MUNCIE, Ind. (AP) - A gawky, lanky Ball State freshman by the name of David Letterman walked up to senior WBST student program director Al Rent in 1965 and told him the radio station needed to change its format.
WBST played only classical music and Letterman wanted rock ‘n’ roll. Rent preferred rock ‘n’ roll, too, but he said there was no way WBST management would agree to the switch, so he came up with a compromise.
The radio station signed off at 10:30 each night, and Rent offered Letterman a rock ‘n’ roll show at midnight. He and Letterman posted fliers all over campus for “David Letterman’s Make It or Break It.”
Turns out, it wasn’t the night a star was born. The program lasted only a week. But even then, Letterman showed glimpses of what was to come in his remarkable career as a late night talk show host.
The Ball State alumnus announced on a Thursday taping of his “Late Show” on CBS that he will step down in 2015, when his current contract expires. The 66-year-old Letterman has the longest tenure of any late night talk show host in U.S. television history. He has been on the air for 32 years since creating “Late Night” at NBC in 1982.
The comedic icon has made a long climb up the ladder since “David Letterman’s Make It or Break It” debuted nearly 50 years ago on Ball State’s campus airwaves.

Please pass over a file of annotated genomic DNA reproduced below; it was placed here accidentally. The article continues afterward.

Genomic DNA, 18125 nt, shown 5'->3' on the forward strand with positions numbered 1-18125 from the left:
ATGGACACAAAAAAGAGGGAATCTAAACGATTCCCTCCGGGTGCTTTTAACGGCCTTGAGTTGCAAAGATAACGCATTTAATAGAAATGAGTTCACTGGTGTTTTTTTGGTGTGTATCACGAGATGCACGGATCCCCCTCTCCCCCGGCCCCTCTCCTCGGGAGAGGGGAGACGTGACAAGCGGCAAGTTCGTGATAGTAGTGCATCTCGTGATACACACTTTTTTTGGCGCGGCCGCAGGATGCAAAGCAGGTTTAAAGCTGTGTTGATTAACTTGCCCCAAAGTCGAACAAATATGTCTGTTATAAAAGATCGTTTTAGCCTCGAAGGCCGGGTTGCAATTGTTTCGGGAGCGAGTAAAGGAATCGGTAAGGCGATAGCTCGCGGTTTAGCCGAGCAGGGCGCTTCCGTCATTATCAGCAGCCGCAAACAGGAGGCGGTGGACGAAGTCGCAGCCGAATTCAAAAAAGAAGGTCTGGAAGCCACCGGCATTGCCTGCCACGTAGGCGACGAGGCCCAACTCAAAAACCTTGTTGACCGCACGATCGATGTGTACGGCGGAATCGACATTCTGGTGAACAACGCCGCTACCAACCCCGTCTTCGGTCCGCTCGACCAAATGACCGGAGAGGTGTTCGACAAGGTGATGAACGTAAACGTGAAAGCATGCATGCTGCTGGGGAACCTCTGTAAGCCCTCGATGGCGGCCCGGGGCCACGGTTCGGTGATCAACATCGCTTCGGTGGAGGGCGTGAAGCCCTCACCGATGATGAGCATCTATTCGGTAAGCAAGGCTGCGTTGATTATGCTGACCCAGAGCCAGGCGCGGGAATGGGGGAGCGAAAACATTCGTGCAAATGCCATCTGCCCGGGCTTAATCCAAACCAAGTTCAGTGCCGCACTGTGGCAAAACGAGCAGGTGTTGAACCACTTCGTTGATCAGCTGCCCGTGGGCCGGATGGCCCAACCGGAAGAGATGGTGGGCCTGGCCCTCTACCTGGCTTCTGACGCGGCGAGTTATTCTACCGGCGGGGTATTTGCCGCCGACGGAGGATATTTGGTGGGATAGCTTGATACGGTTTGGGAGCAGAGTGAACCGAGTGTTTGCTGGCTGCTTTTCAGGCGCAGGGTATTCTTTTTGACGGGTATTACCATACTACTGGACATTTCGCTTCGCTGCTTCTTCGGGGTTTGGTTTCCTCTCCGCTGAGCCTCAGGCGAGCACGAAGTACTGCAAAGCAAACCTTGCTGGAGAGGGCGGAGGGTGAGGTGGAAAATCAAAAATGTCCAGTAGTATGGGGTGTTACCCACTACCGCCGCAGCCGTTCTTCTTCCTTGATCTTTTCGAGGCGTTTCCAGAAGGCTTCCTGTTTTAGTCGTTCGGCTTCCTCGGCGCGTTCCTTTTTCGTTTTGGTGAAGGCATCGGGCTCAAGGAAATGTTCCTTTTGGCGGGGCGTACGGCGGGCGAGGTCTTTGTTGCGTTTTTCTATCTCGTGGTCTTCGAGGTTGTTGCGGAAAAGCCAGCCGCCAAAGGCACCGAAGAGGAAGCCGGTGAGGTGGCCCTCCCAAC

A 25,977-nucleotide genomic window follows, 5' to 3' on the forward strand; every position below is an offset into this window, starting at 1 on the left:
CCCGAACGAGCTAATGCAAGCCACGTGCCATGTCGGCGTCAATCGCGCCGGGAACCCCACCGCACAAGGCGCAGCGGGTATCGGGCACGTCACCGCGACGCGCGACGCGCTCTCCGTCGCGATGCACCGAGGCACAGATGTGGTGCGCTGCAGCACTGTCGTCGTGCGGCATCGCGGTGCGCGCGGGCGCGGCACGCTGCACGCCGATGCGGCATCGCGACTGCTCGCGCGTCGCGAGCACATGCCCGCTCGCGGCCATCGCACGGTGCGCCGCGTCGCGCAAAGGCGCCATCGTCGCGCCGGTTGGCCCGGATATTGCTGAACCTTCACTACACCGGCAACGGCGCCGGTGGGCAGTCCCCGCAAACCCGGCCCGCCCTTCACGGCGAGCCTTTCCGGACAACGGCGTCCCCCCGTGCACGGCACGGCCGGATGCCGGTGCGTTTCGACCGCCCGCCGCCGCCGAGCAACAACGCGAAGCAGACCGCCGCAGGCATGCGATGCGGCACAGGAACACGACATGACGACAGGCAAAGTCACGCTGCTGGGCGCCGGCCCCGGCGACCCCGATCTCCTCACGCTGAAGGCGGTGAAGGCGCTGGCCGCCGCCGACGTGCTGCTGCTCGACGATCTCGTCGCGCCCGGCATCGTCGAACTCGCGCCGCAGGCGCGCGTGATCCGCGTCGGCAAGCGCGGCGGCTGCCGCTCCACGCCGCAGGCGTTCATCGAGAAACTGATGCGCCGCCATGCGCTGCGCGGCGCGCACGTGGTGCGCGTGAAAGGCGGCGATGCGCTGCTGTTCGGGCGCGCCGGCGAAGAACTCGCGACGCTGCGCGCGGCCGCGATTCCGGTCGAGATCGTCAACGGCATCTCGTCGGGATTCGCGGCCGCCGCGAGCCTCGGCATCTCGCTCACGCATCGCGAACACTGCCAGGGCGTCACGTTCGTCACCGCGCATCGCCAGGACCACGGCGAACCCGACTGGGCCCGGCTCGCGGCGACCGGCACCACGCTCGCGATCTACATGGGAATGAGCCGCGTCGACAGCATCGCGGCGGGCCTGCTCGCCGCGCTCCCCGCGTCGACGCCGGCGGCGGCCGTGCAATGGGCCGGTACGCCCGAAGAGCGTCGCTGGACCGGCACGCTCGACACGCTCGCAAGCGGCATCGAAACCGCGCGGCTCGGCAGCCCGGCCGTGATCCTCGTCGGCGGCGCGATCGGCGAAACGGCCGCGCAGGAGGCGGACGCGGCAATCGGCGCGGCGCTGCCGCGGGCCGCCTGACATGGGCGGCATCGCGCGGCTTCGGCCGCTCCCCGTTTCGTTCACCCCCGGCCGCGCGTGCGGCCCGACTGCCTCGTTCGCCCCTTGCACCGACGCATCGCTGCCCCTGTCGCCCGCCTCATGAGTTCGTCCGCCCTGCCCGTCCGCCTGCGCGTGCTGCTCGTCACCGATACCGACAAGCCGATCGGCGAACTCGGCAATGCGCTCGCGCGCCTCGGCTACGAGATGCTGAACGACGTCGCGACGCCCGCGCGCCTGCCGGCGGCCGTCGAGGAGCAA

Rent said Letterman had a segment in which he picked the worst possible rock ‘n’ roll songs, aired them and then let the first caller determine whether to make it or break it. The first few nights the callers picked “break it” and listeners could hear Letterman respond by crunching the 45s.
One caller, though, said, “Make it” and Letterman responded by telling the caller he would give him the 45 if he met him the next morning at the radio station. Letterman didn’t show up nor did the caller, but a line of students greeted Rent and Bill Tomlinson, the head of the department.
Tomlinson asked Rent why all of the students were there, and Rent told him they were fans of the station. Rent then kept the charade going by sliding the 45 into a classical musician’s album cover and giving it to a student.
“I was the first guy to hire him and first guy to fire him,” Rent, now the director of relationship marketing and community relations for BSU, told The Star Press (http://tspne.ws/1gZzWyA ).
Rent decided to move Letterman to the news department back then, and he soon regretted that decision, too.
Letterman compiled national and state wire copy for the broadcaster to read on the airwaves. He pulled pranks on his fellow students by putting stories he wrote into the pile.
“They were perfectly nonsensical and they’d get halfway into it until they realized they were had,” Rent said.
One of Letterman’s favorite pranks was to make up information about classical musicals while reading their biographies on the air. Rent said the station took a few calls from professors in the music department reporting that Letterman’s information was incorrect.